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7 Estate Planning Myths Everyone Needs to Know About

According to a Forbes article, at least 51 percent of Americans between the ages of 55 and 64 don’t have a will. That number is even higher among those younger than 55, at 62 percent. Perhaps one big reason that people don’t act and create their estate plan is due to the number of myths and misunderstandings associated with estate planning.

Whether due to misinformation from friends and family members or inaccurate reports by the media, these myths may sometimes stop those who were intending to engage in estate planning from doing so. If you have any assets at all—and most everyone does—and you want to ensure you leave those assets to the loved ones you choose, then it’s essential that you have an estate plan in place. Let’s take a look at the most common estate planning myths:

  1. The government will seize all your assets if you die without a will. This is absolutely not true. Virginia state law dictates how your assets are divided among your heirs. Should you have absolutely no living relative, not even a third cousin twice removed, then your assets will go to the state of Virginia. But, you can easily avoid this scenario by having a comprehensive Virginia estate plan in place.
  2. If your estate goes through probate, it could cost your heirs a considerable amount of money and can cause the process to drag on for months and months, or even years. There are costs associated with probate, such as court filing fees, attorney’s fees, and other miscellaneous costs.  However attempting to avoid probate can also result in other costs. A Virginia estate planning attorney can advise you on the pros and cons of probate as opposed to other possible estate planning options that avoid probate. Generally speaking, a simple probate can last from six to 18 months. The costs associated with the probate process are typically about 2-5 percent of the value of the estate, although this can vary significantly depending on the size and complexity of the estate.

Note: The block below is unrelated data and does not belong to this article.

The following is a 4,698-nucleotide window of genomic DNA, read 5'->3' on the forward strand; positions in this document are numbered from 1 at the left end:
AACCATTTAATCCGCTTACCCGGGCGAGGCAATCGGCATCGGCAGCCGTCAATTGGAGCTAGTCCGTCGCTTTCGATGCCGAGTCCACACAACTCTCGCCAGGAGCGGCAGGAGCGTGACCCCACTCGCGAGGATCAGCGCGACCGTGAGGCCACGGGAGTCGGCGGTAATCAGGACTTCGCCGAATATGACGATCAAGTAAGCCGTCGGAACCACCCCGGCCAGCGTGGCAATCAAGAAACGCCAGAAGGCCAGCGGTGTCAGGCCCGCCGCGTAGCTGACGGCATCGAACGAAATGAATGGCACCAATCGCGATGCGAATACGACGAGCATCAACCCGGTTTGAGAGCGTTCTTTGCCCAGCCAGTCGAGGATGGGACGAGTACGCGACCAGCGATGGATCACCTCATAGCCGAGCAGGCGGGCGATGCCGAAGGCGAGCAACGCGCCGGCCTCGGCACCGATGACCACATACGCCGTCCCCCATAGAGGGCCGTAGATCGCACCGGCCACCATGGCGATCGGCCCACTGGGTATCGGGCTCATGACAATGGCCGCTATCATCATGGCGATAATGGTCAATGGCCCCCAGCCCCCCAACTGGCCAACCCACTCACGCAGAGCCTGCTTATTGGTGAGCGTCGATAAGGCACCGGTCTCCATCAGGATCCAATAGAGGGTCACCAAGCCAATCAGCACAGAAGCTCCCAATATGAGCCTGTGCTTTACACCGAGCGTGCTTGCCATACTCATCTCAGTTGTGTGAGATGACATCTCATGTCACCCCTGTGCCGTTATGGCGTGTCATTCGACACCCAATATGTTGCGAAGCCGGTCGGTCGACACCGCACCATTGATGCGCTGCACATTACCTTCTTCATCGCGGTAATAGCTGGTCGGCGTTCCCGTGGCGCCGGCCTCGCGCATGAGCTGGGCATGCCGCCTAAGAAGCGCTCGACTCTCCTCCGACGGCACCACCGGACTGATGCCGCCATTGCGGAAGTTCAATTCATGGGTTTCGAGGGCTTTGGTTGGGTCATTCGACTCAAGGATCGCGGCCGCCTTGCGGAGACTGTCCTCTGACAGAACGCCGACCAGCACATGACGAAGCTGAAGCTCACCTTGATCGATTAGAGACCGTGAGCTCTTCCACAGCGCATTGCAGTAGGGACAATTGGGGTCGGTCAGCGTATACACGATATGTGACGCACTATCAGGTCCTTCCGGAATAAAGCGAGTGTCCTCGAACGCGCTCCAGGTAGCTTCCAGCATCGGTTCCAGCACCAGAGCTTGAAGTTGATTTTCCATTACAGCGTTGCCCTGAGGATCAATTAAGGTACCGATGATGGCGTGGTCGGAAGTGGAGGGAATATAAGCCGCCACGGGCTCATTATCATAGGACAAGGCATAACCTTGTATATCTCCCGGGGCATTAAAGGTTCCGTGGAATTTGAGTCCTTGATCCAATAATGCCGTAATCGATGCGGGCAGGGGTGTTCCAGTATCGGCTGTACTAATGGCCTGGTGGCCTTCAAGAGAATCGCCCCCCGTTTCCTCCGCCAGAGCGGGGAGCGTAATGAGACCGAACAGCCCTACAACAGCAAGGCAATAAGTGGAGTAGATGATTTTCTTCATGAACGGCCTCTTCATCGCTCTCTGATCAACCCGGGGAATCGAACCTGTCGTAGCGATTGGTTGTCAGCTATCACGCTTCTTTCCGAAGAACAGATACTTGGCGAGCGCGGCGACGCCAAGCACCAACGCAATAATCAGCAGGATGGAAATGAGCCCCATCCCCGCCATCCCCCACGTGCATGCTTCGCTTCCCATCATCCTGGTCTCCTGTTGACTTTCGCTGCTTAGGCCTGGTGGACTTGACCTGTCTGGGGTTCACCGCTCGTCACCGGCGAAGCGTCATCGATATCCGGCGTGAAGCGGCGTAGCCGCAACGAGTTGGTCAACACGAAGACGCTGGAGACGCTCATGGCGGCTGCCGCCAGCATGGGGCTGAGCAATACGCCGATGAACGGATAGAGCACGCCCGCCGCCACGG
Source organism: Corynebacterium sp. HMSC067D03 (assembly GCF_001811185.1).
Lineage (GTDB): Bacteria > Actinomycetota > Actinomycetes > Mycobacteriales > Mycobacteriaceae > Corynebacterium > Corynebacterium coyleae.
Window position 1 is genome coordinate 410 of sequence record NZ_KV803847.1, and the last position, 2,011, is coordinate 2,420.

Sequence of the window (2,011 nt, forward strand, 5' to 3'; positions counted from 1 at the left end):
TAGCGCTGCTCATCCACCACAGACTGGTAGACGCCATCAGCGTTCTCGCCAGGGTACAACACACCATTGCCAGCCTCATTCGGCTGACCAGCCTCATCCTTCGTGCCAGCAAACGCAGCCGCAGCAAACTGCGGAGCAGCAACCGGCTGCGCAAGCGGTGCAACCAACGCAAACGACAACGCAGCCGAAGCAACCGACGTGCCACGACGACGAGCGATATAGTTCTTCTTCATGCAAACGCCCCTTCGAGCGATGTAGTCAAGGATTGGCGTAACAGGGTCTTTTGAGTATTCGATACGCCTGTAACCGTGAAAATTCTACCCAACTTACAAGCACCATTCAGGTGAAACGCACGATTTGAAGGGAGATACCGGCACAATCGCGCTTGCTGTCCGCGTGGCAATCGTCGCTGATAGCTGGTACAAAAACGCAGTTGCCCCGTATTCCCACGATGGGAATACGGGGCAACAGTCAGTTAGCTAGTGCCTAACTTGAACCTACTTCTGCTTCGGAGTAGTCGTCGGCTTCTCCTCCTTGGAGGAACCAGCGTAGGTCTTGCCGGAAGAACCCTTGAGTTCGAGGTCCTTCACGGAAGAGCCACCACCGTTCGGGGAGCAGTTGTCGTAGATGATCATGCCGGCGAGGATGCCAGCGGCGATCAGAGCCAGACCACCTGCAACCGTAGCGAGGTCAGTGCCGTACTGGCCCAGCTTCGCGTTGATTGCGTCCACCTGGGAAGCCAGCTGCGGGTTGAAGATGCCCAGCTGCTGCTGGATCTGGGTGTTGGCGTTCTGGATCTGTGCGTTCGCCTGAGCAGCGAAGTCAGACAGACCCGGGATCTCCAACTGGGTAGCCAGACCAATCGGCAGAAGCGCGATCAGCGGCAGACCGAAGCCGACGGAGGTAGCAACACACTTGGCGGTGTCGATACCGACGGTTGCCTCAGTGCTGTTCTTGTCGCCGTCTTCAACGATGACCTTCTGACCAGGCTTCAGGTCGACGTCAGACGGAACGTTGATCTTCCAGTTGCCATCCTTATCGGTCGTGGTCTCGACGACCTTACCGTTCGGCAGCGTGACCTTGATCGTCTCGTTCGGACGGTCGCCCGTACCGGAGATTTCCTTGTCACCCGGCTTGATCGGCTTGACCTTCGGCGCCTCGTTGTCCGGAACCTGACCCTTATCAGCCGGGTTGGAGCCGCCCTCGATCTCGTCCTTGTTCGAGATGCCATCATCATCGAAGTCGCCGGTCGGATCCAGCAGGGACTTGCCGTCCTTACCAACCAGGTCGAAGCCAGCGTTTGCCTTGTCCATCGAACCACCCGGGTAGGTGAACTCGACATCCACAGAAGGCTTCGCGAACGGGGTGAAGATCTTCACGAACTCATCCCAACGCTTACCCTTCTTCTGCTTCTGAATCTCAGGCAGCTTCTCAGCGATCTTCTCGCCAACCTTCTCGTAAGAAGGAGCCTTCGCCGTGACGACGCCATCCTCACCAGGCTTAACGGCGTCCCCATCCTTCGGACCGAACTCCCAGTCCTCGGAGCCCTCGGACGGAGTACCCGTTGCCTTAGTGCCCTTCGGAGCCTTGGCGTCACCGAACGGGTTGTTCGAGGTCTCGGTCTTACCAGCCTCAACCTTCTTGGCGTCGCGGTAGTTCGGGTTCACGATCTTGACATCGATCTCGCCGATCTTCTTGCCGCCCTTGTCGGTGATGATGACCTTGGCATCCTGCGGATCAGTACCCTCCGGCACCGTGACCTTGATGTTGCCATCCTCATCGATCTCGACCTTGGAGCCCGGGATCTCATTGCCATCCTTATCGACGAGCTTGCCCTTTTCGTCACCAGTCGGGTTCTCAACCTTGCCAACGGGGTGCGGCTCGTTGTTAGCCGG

3. A trust will always significantly reduce the costs associated with probate. While a trust does not require probate and there are no direct probate costs, a trust may have a higher upfront and maintenance costs. Additionally, when set up to provide financial distributions over a period of time, there will be additional tax preparation fees, and probably additional attorney’s fees as well.
  4. Estate planning protects your assets. This is not necessarily true as estate planning and asset protection are two different things.  It is important to understand that estate planning is not asset protection, and even a family trust will not protect your assets from business risks and lawsuits.
  5. Only the very wealthy need an estate plan. Absolutely not true! As stated above, if you have any assets at all, you may benefit from an estate plan. Furthermore, an estate plan is not only about leaving your assets to those you choose. Your estate plan also ensures your finances and health care decisions will be taken care of as you wish should you become incapacitated. It also ensures that minor children will have the guardian of your choice, not someone appointed by the court, in the event of your death.
  6. Estate taxesalso known as “the death tax”—are unfair. First of all, very few estates are subject to the estate tax.  You may have heard that when you die, the government will tax money you’ve already paid taxes on. While this may be true in certain instances, more often it is not. Most estate taxes are imposed on income on which you have not previously paid taxes.
  7. You think you are too young for an estate plan. Of course, no one ever wants to think about a tragedy happening to a relatively young person, but, unfortunately, they do occur.  At the time you actually need an estate plan, it could be too late, no matter your age.

Take the time now to speak with an experienced Virginia estate planning attorney at Northern Virginia Trusts and Estates to ensure those you love will be well-taken care of in the event of your death or incapacity. Contact us today at 703.938.3510 to learn more.